A third-year Case Western Reserve University biomedical engineering student, working with campus researchers on deep brain stimulation, has earned the prestigious Goldwater Scholarship in this year's competition, sponsored by the Barry M. Goldwater Scholarship and Excellence in Education Foundation.
The goal: Stop epileptic seizures.
Gerald Pho, a third-year biomedical engineering major from Twinsburg, Ohio, was selected to receive one of the 278 Goldwater Scholarships awarded this year. He competed with 1,100 applicants for the honor, which supports tuition and books.
Also recognized for their achievements in the field of science were honorable mention awardees Viral Shah, a triple major in biology, chemistry and psychology, and Gareth Kafka, a third-year physics major. Shah also received an honorable mention in last year's competition.
Pho plans to pursue a career in the neurosciences. He is on his way to accomplishing that goal through his work in the lab of E.L. Lindseth Professor of Biomedical Engineering Dominique Durand and research associate Saifur Rashid from the biomedical engineering department in the Case School of Engineering.
His work in understanding epilepsy began with a summer research experience in the 2007 Summer Program for Undergraduate Research (SPUR) program.
"I have been working on a research project to test a new treatment for epilepsy called deep brain stimulation," says Pho.
The project involves testing, in an animal model, a potential therapy that injects a small amount of electrical current into the brain to suppress spontaneous epileptic seizures.
"Our goal is to develop a brain pacemaker that allows individuals with epilepsy to live normal, seizure-free lives," explains Pho.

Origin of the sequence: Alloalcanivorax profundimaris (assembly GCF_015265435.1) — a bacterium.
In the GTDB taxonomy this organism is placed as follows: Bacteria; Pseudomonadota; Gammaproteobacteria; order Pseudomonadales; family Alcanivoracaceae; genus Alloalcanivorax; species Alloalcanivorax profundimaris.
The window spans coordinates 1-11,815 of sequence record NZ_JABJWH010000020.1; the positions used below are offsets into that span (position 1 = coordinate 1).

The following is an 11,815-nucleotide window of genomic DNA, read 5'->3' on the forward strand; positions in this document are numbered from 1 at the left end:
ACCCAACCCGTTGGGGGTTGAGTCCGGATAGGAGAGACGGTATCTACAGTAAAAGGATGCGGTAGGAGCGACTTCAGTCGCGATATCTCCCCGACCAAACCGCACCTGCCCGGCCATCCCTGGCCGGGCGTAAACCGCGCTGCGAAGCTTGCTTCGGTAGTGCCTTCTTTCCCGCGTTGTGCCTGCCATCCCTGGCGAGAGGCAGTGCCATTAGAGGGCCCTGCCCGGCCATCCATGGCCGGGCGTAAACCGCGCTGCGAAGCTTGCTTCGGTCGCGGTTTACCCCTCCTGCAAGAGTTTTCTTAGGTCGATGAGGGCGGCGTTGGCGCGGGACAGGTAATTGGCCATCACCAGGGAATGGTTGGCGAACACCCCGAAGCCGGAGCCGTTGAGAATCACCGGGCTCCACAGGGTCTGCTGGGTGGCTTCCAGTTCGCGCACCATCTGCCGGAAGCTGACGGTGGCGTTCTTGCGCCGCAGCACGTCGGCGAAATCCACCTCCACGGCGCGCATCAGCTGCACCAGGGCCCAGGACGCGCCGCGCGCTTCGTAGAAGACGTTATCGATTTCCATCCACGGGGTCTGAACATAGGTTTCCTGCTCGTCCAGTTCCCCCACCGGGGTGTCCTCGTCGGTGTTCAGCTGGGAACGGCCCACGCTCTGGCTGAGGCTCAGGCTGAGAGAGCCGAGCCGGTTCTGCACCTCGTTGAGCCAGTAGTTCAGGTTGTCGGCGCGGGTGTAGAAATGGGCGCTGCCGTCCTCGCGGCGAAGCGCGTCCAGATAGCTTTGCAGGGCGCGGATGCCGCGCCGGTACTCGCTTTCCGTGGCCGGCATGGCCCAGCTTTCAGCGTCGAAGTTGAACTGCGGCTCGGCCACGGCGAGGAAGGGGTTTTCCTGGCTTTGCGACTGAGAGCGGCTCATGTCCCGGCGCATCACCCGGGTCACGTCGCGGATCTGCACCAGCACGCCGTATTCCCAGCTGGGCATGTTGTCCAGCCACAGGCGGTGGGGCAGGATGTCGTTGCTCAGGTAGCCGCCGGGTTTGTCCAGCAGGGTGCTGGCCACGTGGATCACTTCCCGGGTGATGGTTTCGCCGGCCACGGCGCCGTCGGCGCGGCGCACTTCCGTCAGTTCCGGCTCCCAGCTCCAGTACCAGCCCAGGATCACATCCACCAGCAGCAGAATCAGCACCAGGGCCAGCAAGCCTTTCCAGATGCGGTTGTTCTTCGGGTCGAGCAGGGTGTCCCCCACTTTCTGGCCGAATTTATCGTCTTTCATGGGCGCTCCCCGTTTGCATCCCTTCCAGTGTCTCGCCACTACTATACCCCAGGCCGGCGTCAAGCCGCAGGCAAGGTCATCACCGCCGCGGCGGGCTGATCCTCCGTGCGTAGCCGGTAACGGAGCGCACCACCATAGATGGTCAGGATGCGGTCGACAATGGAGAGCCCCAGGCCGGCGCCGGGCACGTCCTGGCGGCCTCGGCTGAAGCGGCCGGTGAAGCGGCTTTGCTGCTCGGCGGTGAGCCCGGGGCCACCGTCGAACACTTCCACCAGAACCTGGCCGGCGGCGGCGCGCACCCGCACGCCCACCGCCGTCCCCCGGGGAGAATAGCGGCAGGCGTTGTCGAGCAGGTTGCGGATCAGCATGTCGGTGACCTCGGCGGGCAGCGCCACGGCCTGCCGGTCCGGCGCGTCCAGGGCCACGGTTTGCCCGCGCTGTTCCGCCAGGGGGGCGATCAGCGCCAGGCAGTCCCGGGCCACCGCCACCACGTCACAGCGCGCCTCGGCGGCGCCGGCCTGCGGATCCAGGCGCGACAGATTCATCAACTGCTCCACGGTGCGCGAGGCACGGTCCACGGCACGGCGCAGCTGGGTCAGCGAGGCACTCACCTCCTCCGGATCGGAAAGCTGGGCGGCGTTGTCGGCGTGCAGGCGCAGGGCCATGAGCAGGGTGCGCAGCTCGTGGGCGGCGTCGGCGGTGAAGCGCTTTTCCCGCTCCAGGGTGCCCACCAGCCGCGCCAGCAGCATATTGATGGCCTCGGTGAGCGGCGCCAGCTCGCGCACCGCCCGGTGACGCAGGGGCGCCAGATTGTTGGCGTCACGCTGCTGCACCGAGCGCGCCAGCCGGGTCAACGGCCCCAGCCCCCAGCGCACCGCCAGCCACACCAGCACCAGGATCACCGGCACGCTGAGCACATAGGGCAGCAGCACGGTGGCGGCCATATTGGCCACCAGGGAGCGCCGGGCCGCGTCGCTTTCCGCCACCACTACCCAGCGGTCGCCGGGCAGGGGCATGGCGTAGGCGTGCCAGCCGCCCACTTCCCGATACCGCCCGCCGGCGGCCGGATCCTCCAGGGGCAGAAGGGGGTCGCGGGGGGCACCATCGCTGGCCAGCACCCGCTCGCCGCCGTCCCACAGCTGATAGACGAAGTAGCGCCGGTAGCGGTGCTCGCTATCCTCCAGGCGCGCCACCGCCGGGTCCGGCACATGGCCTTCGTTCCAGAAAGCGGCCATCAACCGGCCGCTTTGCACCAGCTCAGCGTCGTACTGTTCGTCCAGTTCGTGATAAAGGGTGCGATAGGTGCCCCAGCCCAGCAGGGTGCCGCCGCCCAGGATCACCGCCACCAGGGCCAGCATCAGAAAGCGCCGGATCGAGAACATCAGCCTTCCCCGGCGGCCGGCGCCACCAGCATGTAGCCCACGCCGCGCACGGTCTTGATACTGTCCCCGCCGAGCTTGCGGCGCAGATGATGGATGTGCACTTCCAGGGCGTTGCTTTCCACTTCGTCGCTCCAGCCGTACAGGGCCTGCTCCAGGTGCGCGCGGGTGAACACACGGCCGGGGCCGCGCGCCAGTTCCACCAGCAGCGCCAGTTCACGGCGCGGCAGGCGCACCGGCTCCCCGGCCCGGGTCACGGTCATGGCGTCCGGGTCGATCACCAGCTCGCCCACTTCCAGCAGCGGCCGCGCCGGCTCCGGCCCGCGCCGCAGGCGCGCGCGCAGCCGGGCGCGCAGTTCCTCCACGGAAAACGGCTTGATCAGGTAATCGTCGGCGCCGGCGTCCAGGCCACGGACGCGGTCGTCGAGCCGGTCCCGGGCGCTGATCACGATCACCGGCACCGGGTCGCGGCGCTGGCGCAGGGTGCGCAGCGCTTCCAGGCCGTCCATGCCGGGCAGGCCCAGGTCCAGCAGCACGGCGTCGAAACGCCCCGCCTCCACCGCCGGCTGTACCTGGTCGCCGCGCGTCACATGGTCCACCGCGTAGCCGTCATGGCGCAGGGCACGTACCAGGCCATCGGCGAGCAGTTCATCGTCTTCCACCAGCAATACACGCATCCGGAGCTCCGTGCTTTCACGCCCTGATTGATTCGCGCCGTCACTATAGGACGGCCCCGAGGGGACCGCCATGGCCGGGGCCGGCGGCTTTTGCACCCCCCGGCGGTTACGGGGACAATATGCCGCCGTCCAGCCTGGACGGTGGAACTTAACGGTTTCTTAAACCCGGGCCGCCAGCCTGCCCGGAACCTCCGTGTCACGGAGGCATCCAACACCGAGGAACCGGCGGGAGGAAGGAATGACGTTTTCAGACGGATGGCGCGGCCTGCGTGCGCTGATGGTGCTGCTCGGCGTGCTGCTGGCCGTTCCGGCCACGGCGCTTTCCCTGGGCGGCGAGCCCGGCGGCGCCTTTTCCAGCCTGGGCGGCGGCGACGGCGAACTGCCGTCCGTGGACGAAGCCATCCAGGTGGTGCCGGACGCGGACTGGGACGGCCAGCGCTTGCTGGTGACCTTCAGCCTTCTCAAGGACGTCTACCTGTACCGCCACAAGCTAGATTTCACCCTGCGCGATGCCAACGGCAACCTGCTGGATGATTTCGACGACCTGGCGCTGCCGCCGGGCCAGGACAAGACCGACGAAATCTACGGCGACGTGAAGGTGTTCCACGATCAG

According to Durand, this pacemaker differs from other currently being used. Other pacemakers detect seizures and then block them (Medtronic and Neuropace), but this one activates fiber tracts in the brain and is designed to lower the excitability of the brain and prevent the generation of a seizure.
"Gerald is a tireless and enthusiastic worker who would be an asset to any investigative team," says Durand.
According to Durand, Pho independently developed a multiple channel EEG recording system for the detection of seizures and a video system to monitor his animal model.
"Gerald Pho is in the top 1 percent of all undergraduate students that I have worked with in the last 25 years," says Durand. "He has shown a degree of maturity and knowledge that I have not seen in some advanced graduate students."
When not busy in the lab, Pho is active with Koinonia/InterVarsity Christian Fellowship, peer tutoring and as a resident assistant.
The Barry M. Goldwater Scholarship and Excellence in Education Foundation was established by public law in 1986 to honor the late Senator Goldwater through and to encourage the pursuits of science and engineering. For many award recipients, the Goldwater Scholarship is a step toward other honors, such as the Rhodes and Marshall scholarships and distinguished fellowships, such as the Fulbright.
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